Children of Heaven [VHS]
Triumphant prizewinner at many prestigious film festivals, this uplifting, crowd-pleasing story of family and love was also nominated for an Academy Award(R) as Best Foreign Language Film. When Ali loses his sister Zahra's school shoes, this young pair dream up a plan to stay out of trouble: they'll share his shoes and keep it a secret from their parents! But if they're going to sucessfully cover their tracks, Ali and Zahra must carefully watch their step on what rapidly turns into a funny and heartwarming adventure! A magical motion picture acclaimed by critics and audiences alike, CHILDREN OF HEAVEN is a charming treat you'll love too.
Majid Majidi celebrates the immediacy and essence of childhood in this delightful tale of a brother and sister who share a pair of shoes when the boy (though no fault of his own) loses his sister's only pair. Since their parents are too poor to afford a new pair, they keep it a secret, trading them off every day in a mad rush, jumping gutters and navigating the twisting lanes to their schools and back. Then the boy hatches a plan: the third-place prize in a student footrace is a new pair of shoes, and he's determined to take it. The plot may smack of a Disney film, but the direction couldn't be more different. The family scenes are delicately observed, and Majidi captures the spirit of the children perfectly: proud, emotional, petulant, sweet, and disarmingly sincere. The film has a Western-friendly framework without losing the naturalistic eye and lolling rhythm that gives the best Iranian films their richness. Even as he builds to the climactic footrace (quite unexpectedly turned into a nail-biting contest) the film continues to reveal a wealth of discreet surprises, culminating in a conclusion all the more resonant for its sublime delicacy. His efforts earned the film the honor of becoming the first Iranian feature to earn an Oscar nomination for Best Foreign Film. --Sean Axmaker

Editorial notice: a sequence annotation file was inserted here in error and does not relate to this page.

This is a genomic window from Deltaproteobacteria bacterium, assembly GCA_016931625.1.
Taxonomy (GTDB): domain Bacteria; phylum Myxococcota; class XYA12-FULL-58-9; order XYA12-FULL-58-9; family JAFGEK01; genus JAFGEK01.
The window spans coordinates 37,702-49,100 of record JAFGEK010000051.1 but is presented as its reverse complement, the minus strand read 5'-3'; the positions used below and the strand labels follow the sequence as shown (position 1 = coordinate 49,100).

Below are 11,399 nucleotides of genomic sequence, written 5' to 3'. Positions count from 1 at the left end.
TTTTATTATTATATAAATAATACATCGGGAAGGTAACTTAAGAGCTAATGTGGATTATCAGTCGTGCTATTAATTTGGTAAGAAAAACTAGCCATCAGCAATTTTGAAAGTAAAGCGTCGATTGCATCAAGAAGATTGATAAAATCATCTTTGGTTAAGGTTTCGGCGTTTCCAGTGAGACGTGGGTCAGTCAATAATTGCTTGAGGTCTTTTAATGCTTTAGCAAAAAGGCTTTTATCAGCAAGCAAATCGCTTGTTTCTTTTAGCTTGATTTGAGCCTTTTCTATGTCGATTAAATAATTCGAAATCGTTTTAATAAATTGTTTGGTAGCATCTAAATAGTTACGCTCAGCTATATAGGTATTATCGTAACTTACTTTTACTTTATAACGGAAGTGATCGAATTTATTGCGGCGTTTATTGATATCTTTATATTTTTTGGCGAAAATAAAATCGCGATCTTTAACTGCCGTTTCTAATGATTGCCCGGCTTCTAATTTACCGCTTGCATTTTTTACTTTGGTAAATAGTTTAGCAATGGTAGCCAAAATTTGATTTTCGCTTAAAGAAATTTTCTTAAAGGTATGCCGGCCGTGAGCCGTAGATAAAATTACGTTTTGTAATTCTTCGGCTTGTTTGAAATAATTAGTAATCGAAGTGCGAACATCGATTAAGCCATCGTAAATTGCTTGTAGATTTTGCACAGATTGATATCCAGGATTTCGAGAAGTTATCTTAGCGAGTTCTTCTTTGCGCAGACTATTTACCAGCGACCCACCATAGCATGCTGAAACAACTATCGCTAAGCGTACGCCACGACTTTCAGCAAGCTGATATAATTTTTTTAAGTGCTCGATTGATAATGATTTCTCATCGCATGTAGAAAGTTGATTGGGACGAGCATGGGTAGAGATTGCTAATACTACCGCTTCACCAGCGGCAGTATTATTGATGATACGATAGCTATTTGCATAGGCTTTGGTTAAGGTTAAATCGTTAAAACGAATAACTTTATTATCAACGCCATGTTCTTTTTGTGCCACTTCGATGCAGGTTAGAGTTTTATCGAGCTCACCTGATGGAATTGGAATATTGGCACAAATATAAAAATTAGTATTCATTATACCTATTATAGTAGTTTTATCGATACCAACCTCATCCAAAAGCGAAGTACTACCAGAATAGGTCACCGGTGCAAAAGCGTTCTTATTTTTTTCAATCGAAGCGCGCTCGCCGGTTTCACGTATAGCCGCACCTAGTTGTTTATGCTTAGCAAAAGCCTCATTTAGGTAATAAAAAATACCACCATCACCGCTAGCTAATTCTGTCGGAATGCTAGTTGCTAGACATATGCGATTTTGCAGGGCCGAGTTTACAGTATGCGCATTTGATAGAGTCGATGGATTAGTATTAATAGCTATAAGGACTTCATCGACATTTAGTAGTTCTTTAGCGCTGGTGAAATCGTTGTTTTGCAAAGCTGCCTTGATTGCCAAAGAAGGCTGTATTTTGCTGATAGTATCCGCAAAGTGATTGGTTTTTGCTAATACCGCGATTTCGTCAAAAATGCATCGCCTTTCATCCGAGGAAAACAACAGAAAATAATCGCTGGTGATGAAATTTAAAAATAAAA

Top customer reviews
They enjoyed it tremendously. They cheered when Ali won the race, were touched by the strong emotional bond between the brother and sister, and related to the travails of the poor Iranian family. I guess they were a little surprised that oil-rich Iran, a country where a lot of Filipinos work in order to send money back home, has poor people, too. The movie was a change from the First World perspective and escapism of the Hollywood movies they were used to. Islamic and relatively wealthy Iran created a movie that connected with a Christian audience from a poor country. The movie was close to home.
Should you watch this movie? Yes. This tender and powerful movie counters the dehumanizing consequences of global conflict and world politics (usually dictated by isolated and narrow-minded men). Iran is often in news, monolithically depicted as this nuclear threat. In the face of such negative media representation, of "axis of evil" rhetorics, the inevitable Arabophobia after 9/11, it is easy to forget the humanity of the people who have no choice but to live in unpopular states, like in Iran. The film is a reminder of their humanity, our common humanity: of GOODNESS, CARING, CONCERN, GENEROSITY, LOVE.
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